Thursday, September 27, 2007

What About Specialty?

We've heard a lot at Pharma Strategic Alliance from the Big Pharma, most especially Bristol-Myers Squibb, about externalization and the attractiveness of speciality markets.

But as bigger players look to fill their pipeline gaps with smaller, niche drugs, they're beginning to compete in a market long dominated by the so-called "spec pharma" players, who've traditionally built their businesses by acquiring and selling under-valued late-stage or marketed assets.

"There's a lot of capital chasing the same assets," notes Jeremy Goldberg, Managing Director of Corporate Development at Endo Pharmaceuticals, which has a handful of products for the treatment of pain. "It's measurably more competitive than it was three years ago," he says.
But Goldberg is confident that his company, at least, won't get shut out of the deal-making game thanks both to its focus and it's smaller size. A new product, notes Goldberg, can make a tremendous difference to his company's growth and top-line, an effect that wouldn't be seen in in a big pharma with a $25 billion revenue stream.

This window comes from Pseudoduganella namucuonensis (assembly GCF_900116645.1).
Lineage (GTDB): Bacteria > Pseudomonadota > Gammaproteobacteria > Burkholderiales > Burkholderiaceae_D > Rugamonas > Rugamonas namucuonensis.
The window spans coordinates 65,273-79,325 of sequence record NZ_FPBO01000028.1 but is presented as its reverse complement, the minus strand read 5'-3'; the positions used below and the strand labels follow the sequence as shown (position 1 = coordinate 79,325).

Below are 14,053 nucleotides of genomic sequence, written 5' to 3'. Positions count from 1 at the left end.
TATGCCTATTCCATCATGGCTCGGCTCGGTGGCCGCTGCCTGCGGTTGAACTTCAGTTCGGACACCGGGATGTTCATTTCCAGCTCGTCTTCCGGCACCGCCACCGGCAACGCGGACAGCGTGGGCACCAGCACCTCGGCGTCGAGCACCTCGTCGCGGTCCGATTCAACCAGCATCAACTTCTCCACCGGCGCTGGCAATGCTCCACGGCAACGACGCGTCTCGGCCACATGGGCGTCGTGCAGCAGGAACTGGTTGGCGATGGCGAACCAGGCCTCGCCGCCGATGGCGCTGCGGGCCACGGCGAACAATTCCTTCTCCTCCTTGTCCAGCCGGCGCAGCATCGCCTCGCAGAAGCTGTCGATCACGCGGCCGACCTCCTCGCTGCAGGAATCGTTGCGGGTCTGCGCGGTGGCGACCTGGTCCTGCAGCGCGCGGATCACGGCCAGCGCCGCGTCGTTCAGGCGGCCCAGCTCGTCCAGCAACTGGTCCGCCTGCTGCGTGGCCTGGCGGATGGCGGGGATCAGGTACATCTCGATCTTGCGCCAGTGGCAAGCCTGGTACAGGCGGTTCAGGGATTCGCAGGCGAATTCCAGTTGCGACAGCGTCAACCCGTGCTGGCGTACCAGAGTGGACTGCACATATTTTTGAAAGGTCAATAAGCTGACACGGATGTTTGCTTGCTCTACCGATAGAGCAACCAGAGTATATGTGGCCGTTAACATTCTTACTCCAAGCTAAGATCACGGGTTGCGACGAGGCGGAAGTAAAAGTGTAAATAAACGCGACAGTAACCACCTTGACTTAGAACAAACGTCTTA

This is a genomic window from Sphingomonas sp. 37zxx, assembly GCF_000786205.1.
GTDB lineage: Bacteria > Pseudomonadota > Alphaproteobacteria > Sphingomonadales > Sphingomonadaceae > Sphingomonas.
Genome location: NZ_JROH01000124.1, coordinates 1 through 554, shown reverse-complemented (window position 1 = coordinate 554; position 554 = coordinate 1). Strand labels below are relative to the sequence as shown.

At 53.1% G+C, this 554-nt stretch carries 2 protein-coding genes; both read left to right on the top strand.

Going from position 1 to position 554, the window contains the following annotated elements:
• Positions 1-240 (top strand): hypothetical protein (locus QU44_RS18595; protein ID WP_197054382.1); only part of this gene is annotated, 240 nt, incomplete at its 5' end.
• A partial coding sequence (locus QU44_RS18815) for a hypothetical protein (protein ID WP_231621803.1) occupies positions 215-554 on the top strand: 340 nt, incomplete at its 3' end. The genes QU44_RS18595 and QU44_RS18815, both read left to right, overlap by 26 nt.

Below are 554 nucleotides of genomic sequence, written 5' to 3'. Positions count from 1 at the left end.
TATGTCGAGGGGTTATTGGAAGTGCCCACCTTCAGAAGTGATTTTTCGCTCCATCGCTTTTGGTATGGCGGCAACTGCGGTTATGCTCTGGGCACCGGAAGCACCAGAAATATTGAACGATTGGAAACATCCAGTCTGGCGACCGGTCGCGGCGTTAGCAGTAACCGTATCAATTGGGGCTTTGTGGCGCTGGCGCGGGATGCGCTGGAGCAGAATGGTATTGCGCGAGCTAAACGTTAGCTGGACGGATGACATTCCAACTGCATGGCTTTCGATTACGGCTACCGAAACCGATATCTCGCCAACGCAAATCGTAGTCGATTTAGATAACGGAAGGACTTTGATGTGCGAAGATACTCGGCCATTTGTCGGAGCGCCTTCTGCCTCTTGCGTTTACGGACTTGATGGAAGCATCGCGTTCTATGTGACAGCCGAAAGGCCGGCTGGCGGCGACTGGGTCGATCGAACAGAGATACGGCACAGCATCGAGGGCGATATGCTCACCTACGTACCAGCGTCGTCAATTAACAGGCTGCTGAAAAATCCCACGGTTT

When looking to license, "biotechs need to ask who is the right partner for my asset? In pain, it's Endo," says Goldberg.

Okay, fine. But spec pharmas are certainly under pressure to expand into additional therapuetic areas. Look at Shire's willingness to pay $1.6 billion for TKT in 2005 to move beyond its ADHD franchise via access to biologics. How does a company like Endo become the partner of choice in a therapeutic area that isn't pain?

And will a big deal scare off investors who are presumably very focused on the reliable earnings-per-share returns that a typical spec pharma provides?

It's too soon to say. More than likely we'll be discussing a new business model at next year's meeting.

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